Editions:  Austria · Denmark · France · Germany · Italy · Norway · Spain · Sweden · Switzerland

Rome mayor blocks plan to name street after fascist leader

Share this article

Rome mayor blocks plan to name street after fascist leader
Giorgio Almirante (R) pictured with Jean-Marie Le Pen, the founder of France's National Front, in 1985. Photo: AFP
11:12 CEST+02:00
Rome mayor Virginia Raggi is seeking to block a plan to name a street in the capital after Giorgio Almirante, the founder of the neo-fascist Italian Social Movement (MSI).

Raggi was reportedly caught by surprise when a majority of politicians from her Five Star Movement and the far-right Brothers of Italy, a descendant of MSI, backed the move in a vote on Thursday.

Almirante established the party in 1946 in dedication to keeping the ideals of dictator Benito Mussolini alive, and led it until a year before his death in 1988. Almirante joined Mussolini's Fascist Youth Movement at the age of 9.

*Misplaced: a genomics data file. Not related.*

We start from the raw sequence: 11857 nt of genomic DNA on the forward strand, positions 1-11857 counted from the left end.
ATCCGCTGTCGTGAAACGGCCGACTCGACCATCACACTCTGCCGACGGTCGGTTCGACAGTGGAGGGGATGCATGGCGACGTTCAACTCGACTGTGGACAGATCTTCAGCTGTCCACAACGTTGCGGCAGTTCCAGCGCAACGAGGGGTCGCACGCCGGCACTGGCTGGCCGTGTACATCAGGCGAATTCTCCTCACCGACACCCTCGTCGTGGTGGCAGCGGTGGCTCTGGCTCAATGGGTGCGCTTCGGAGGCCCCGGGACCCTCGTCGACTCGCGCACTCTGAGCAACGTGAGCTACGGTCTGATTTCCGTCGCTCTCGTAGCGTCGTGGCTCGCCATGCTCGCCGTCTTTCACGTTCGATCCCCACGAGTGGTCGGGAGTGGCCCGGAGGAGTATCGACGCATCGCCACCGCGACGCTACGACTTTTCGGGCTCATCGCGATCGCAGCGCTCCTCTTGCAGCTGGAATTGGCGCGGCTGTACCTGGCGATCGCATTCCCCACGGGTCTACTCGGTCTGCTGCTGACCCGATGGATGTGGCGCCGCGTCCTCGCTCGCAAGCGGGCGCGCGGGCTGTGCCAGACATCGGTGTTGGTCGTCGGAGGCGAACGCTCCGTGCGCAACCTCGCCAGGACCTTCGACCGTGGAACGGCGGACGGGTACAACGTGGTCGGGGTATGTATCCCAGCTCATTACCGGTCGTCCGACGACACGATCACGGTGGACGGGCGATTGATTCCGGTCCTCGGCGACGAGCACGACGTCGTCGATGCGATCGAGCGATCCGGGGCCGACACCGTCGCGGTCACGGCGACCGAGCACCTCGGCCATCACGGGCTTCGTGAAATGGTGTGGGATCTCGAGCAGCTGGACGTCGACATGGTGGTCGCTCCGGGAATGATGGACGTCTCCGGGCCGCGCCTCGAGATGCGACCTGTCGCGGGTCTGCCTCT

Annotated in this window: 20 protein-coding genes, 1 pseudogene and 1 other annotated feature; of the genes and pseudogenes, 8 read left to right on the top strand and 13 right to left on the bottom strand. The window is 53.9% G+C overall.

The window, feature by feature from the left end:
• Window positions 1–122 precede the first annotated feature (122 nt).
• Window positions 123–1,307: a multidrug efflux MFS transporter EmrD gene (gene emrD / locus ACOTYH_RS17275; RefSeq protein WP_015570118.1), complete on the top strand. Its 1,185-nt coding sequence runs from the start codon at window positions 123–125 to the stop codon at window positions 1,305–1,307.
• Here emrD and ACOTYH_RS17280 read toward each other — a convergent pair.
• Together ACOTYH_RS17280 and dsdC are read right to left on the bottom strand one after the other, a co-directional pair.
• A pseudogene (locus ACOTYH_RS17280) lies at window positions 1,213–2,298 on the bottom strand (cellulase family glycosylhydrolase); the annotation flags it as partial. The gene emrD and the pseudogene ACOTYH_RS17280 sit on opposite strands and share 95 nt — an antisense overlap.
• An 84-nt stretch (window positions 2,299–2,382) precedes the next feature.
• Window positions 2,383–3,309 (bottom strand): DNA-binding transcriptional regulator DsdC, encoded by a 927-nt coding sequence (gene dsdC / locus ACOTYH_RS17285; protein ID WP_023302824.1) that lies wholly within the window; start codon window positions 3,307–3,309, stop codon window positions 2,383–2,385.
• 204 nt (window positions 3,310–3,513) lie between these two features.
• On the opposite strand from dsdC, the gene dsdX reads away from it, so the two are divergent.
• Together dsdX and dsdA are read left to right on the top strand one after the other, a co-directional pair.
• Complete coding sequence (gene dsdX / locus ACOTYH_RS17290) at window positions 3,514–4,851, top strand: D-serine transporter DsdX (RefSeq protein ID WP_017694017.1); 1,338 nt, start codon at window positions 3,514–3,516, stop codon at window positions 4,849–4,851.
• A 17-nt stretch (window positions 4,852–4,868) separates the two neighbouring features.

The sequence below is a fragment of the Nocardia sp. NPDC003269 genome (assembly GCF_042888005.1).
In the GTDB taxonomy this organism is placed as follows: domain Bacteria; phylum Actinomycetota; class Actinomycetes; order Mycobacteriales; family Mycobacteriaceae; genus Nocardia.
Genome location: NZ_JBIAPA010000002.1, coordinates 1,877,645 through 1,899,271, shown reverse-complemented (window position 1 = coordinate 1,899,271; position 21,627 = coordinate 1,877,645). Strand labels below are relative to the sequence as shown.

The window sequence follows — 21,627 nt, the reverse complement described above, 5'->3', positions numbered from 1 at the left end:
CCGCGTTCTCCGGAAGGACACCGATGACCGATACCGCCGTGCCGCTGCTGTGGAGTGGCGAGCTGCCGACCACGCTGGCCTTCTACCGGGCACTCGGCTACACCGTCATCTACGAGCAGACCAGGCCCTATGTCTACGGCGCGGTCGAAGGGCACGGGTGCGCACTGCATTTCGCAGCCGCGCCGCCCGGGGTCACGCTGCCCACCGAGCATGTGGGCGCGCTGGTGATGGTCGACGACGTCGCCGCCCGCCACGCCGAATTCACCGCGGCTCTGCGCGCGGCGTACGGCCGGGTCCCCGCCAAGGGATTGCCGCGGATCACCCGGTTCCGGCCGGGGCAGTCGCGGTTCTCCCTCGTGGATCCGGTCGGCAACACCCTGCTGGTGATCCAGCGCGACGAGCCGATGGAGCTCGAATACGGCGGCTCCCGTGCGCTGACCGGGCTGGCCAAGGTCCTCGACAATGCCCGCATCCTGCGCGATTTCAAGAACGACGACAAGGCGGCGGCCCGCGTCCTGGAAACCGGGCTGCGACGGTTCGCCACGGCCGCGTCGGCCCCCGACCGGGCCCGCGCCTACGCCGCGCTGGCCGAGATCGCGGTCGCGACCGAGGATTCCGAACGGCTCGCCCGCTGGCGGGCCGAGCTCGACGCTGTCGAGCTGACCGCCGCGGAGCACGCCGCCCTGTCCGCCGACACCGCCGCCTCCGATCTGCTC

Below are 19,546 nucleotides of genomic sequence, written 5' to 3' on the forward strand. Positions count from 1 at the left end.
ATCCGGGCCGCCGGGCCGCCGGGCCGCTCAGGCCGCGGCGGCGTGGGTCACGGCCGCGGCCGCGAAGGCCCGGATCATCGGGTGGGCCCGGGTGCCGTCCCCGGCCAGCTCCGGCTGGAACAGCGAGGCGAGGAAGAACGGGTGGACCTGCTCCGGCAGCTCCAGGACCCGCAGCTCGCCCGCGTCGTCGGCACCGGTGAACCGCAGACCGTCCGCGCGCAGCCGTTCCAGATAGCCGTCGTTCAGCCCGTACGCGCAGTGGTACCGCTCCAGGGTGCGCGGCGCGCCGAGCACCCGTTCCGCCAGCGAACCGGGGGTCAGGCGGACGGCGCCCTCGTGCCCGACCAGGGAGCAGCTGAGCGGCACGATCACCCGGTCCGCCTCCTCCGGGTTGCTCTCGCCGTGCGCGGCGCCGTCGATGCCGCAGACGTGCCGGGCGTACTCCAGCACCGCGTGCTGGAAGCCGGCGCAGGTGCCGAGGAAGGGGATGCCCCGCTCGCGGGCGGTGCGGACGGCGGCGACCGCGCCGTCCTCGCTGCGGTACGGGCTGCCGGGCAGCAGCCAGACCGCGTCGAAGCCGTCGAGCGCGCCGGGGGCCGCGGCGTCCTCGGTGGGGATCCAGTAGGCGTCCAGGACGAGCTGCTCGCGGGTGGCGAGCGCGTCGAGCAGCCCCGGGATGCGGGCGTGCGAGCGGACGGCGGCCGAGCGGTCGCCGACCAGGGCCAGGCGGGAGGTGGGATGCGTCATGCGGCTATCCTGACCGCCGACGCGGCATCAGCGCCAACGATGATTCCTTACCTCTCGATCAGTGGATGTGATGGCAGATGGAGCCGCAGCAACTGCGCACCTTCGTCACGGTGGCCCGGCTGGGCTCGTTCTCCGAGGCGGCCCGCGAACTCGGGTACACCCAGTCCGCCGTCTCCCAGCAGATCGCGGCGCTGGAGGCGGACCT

Giorgia Meloni, leader of Brothers of Italy, was also a member of the youth wing of MSI, while the father of Luigi Di Maio, Italy's deputy prime minister and leader of the Five Star Movement, was an activist for the party.

Meloni's party celebrated the approval on Thursday as a “historic victory for the Italian and Roman right”.

Raggi has asked Five Star Movement advisors to prepare a motion preventing the naming of streets after fascists or those who exposed themselves as anti-Semitic or racist.

The vote came after Raggi pledged to rename streets currently named after politicians who signed the anti-Semitic Manifesto of Race during the fascist era.

“Rome is anti-fascist,” Raggi declared in January, adding that she hoped the capital could set an example to other Italian cities in removing the names which "represent a shame for our country".

2018 marks 80 years since the charter was published, preparing the way for the Racial Laws which came into force later in 1938. Under these laws, Italian Jews were stripped of their citizenship and banned from working in certain professions or attending school.

 

Get notified about breaking news on The Local

Share this article

From our sponsors

Why this Nordic couple don't go 'home' for Christmas

Icelanders Thorunn and Sindri live in Sweden but won't be flying back to their home country for Christmas. Find out where the adventurous couple will be heading instead!